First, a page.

Microsoft Exchange, 200,000 servers at risk of hacking | New mitigations

Apparently Microsoft’s Exchange servers located around the globe are not experiencing one of the best moments, a major hacker attack has been in progress for several days. The goal would be to spread a remotely controlled encrypted backdoor by exploiting two new vulnerabilities. The company is under fire again after the events of last spring, when the Lapsus $ group managed to break into the Redmond company’s computer systems.

This time to suffer the consequences would be over 200,000 servers and the culprits could be Chinese, but there is no officiality in this. In fact, the attackers remain unknown, and the zero-day flaws were first discovered by the Vietnamese security firm GTSC, whose researchers detected malicious webshells on customer networks related to a vulnerability in Exchange software.

Similarities were initially found to the well-known zero-day ProxyShell of 2021 (CVE-2021-34473), but upon further investigation the researchers found that its origin was still unknown. Microsoft later joined the chorus by confirming the GTSC analysis and highlighting two new flaws in the company’s popular mailing platform: CVE-2022-41040, a server-side spoofing vulnerability, and CVE-2022-41082, which allows for remote code execution through PowerShell.

Microsoft has recorded limited activity regarding targeted attacks based on the two zero-day flaws. Attackers are exploiting CVE-2022-41040 to remotely activate CVE-2022-41082, although Redmond assures that a successful intrusion requires valid credentials for at least one email user on the affected server.

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As mentioned initially, over 200,000 Exchange servers could be vulnerable to new attacks, along with another thousand in hybrid configurations. The threats would only affect on-premises versions of the Exchange server, while those hosted on Microsoft’s cloud platform should be safe.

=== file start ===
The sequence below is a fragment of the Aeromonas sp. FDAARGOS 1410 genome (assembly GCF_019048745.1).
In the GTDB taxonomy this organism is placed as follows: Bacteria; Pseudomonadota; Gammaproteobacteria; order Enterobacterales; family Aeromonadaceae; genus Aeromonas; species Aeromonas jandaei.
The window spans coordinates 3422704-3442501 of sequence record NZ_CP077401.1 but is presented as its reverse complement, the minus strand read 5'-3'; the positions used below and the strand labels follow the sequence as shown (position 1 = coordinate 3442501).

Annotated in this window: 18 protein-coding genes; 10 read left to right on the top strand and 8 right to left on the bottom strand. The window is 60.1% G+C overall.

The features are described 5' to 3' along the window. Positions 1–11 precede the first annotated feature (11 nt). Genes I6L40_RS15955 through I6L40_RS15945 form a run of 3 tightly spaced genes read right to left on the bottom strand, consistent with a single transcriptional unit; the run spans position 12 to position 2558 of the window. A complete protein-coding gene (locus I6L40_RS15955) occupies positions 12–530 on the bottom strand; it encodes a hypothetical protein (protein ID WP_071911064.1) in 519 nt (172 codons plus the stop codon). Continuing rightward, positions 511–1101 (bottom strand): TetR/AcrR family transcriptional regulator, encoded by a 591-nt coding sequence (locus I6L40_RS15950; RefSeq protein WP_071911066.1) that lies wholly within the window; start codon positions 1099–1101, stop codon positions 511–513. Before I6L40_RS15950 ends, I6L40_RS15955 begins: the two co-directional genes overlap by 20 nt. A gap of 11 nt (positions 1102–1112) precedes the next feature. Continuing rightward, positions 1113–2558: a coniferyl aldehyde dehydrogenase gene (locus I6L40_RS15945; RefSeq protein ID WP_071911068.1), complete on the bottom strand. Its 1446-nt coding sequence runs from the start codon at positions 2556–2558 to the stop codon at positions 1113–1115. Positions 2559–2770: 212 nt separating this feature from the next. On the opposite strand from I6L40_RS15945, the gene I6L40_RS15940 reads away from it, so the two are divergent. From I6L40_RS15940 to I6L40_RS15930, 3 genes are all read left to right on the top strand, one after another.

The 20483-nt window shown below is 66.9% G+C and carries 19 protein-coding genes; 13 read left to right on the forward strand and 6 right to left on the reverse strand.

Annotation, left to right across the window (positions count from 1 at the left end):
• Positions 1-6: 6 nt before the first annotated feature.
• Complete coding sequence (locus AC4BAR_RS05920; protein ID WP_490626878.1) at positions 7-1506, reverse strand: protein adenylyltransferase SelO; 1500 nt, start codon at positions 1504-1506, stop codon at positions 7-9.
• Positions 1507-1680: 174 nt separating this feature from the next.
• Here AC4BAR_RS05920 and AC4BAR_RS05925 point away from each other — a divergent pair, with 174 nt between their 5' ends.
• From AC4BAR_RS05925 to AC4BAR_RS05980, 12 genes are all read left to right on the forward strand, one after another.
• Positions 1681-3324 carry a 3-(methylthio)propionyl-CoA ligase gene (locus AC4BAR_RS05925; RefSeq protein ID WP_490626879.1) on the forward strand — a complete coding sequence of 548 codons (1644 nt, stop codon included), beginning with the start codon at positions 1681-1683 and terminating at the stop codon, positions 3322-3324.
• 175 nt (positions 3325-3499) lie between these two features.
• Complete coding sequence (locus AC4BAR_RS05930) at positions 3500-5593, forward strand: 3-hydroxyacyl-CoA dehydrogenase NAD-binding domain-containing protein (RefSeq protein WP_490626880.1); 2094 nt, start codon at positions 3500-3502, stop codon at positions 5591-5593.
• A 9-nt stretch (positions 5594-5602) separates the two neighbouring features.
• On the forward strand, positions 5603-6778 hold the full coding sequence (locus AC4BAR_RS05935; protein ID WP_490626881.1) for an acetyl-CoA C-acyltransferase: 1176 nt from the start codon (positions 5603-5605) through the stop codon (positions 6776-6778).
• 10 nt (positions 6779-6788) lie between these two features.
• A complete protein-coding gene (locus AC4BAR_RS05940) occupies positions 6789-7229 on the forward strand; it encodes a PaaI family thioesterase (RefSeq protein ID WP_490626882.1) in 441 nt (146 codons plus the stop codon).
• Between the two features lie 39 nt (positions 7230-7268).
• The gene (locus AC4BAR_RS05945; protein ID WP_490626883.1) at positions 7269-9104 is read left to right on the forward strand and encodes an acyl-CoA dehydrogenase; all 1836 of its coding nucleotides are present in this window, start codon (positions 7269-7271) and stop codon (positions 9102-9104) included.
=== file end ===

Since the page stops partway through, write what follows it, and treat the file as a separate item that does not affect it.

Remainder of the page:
The Chinese hypothesis derives from the fact that The webshells found by the GTSC researchers on the compromised servers contain simplified Chinese characterstherefore, the hypothesis has emerged that behind us there are even government-sponsored hackers, but we are obviously firm at the level of hypothesis.

The risk is very high and Microsoft is working diligently to develop a patch that will allow the flaws to be closed as soon as possible, however, pending resolution, there are advice for Exchange customers. The goal is to mitigate any intrusions and to do so we recommend blocking Internet traffic via HTTP port 5985 and HTTPS port 5986. Microsoft finally specifies that Exchange Online customers do not need to take any actionas these attacks do not affect them.


Microsoft has updated mitigations for the latest Exchange zero-day vulnerabilities detected as CVE-2022-41040 and CVE-2022-41082, also referred to as ProxyNotShell. Initial recommendations were insufficient as researchers showed they can be easily bypassed to allow for new attacks that exploit the two bugs. On Tuesday, Microsoft announced that it has updated its alerts with the improved URL rewrite rule, advising Exchange Server customers to review it and adopt one of the mitigation options provided.

Customers with Exchange Emergency Mitigation Service (EEMS) enabled automatically benefit from the URL Rewrite Mitigation update for Exchange Server 2016 and Exchange Server 2019.

The EOMTv2 script (version now includes the URL rewrite rule improvement. It is automatically updated on machines connected to the Internet and should be run again on any Exchange server without EEMS enabled. The third option is to manually delete the previously created rule and add the improved one by following the instructions below:

  • Open IIS Manager
  • Select “Default Web Site”
  • In Features View, click “Rewrite URL”
  • In the Actions pane on the right side, click “Add Rules”
  • Select “Request block” and click OK
  • Add the string “. * Autodiscover \ .json. * Powershell. *” (Excluding quotation marks).
  • Select “Regular Expression in Usage”.
  • Select “Cancel Request in How to Block” and then click OK.
  • Expand the rule and select the rule with the pattern:. * Autodiscover \ .json. * Powershell. * And click Edit under Conditions.
  • Change the “Condition” input from {URL} to {REQUEST_URI}

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About David Martin

David Martin is the lead editor for Spark Chronicles. David has been working as a freelance journalist.

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